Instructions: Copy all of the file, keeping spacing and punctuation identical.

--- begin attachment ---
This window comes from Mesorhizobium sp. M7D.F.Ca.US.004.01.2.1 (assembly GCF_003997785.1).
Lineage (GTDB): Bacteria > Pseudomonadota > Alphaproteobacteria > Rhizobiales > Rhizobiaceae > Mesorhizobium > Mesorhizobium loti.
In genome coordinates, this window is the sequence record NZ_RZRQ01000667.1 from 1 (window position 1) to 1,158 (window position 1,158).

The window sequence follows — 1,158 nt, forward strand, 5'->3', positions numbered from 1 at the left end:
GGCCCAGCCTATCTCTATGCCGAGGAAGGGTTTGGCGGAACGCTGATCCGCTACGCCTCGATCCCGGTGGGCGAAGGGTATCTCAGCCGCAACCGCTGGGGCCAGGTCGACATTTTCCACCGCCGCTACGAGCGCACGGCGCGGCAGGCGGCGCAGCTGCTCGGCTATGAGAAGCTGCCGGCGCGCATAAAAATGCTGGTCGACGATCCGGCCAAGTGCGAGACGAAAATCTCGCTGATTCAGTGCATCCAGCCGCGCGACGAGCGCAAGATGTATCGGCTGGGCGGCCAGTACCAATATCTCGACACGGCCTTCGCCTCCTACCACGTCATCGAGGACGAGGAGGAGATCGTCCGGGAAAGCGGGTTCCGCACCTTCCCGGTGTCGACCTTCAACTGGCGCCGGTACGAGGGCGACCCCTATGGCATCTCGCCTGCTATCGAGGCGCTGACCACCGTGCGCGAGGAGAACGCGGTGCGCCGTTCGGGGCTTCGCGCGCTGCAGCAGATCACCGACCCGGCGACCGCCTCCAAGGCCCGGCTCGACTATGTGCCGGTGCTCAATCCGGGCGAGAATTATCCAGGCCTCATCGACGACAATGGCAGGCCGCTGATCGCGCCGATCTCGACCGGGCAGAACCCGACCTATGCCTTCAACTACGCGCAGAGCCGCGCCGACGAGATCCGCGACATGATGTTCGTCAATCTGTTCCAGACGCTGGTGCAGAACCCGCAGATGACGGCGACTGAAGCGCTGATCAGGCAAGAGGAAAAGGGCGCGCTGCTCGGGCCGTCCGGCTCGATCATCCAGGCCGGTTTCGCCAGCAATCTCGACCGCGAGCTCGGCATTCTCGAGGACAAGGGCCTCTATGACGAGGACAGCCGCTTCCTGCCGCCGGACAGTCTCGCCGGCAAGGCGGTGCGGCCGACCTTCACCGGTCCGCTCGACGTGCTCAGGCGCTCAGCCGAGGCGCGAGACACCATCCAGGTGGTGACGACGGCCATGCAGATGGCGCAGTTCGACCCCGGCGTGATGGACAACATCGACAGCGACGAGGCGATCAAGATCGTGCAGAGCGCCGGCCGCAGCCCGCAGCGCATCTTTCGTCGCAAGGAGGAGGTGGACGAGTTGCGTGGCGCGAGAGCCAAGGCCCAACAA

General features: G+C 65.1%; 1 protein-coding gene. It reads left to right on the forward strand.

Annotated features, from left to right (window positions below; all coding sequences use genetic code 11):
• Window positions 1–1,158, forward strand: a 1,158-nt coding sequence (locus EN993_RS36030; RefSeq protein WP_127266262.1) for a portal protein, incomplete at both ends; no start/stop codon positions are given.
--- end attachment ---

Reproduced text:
This window comes from Mesorhizobium sp. M7D.F.Ca.US.004.01.2.1 (assembly GCF_003997785.1).
Lineage (GTDB): Bacteria > Pseudomonadota > Alphaproteobacteria > Rhizobiales > Rhizobiaceae > Mesorhizobium > Mesorhizobium loti.
In genome coordinates, this window is the sequence record NZ_RZRQ01000667.1 from 1 (window position 1) to 1,158 (window position 1,158).

The window sequence follows — 1,158 nt, forward strand, 5'->3', positions numbered from 1 at the left end:
GGCCCAGCCTATCTCTATGCCGAGGAAGGGTTTGGCGGAACGCTGATCCGCTACGCCTCGATCCCGGTGGGCGAAGGGTATCTCAGCCGCAACCGCTGGGGCCAGGTCGACATTTTCCACCGCCGCTACGAGCGCACGGCGCGGCAGGCGGCGCAGCTGCTCGGCTATGAGAAGCTGCCGGCGCGCATAAAAATGCTGGTCGACGATCCGGCCAAGTGCGAGACGAAAATCTCGCTGATTCAGTGCATCCAGCCGCGCGACGAGCGCAAGATGTATCGGCTGGGCGGCCAGTACCAATATCTCGACACGGCCTTCGCCTCCTACCACGTCATCGAGGACGAGGAGGAGATCGTCCGGGAAAGCGGGTTCCGCACCTTCCCGGTGTCGACCTTCAACTGGCGCCGGTACGAGGGCGACCCCTATGGCATCTCGCCTGCTATCGAGGCGCTGACCACCGTGCGCGAGGAGAACGCGGTGCGCCGTTCGGGGCTTCGCGCGCTGCAGCAGATCACCGACCCGGCGACCGCCTCCAAGGCCCGGCTCGACTATGTGCCGGTGCTCAATCCGGGCGAGAATTATCCAGGCCTCATCGACGACAATGGCAGGCCGCTGATCGCGCCGATCTCGACCGGGCAGAACCCGACCTATGCCTTCAACTACGCGCAGAGCCGCGCCGACGAGATCCGCGACATGATGTTCGTCAATCTGTTCCAGACGCTGGTGCAGAACCCGCAGATGACGGCGACTGAAGCGCTGATCAGGCAAGAGGAAAAGGGCGCGCTGCTCGGGCCGTCCGGCTCGATCATCCAGGCCGGTTTCGCCAGCAATCTCGACCGCGAGCTCGGCATTCTCGAGGACAAGGGCCTCTATGACGAGGACAGCCGCTTCCTGCCGCCGGACAGTCTCGCCGGCAAGGCGGTGCGGCCGACCTTCACCGGTCCGCTCGACGTGCTCAGGCGCTCAGCCGAGGCGCGAGACACCATCCAGGTGGTGACGACGGCCATGCAGATGGCGCAGTTCGACCCCGGCGTGATGGACAACATCGACAGCGACGAGGCGATCAAGATCGTGCAGAGCGCCGGCCGCAGCCCGCAGCGCATCTTTCGTCGCAAGGAGGAGGTGGACGAGTTGCGTGGCGCGAGAGCCAAGGCCCAACAA

General features: G+C 65.1%; 1 protein-coding gene. It reads left to right on the forward strand.

Annotated features, from left to right (window positions below; all coding sequences use genetic code 11):
• Window positions 1–1,158, forward strand: a 1,158-nt coding sequence (locus EN993_RS36030; RefSeq protein WP_127266262.1) for a portal protein, incomplete at both ends; no start/stop codon positions are given.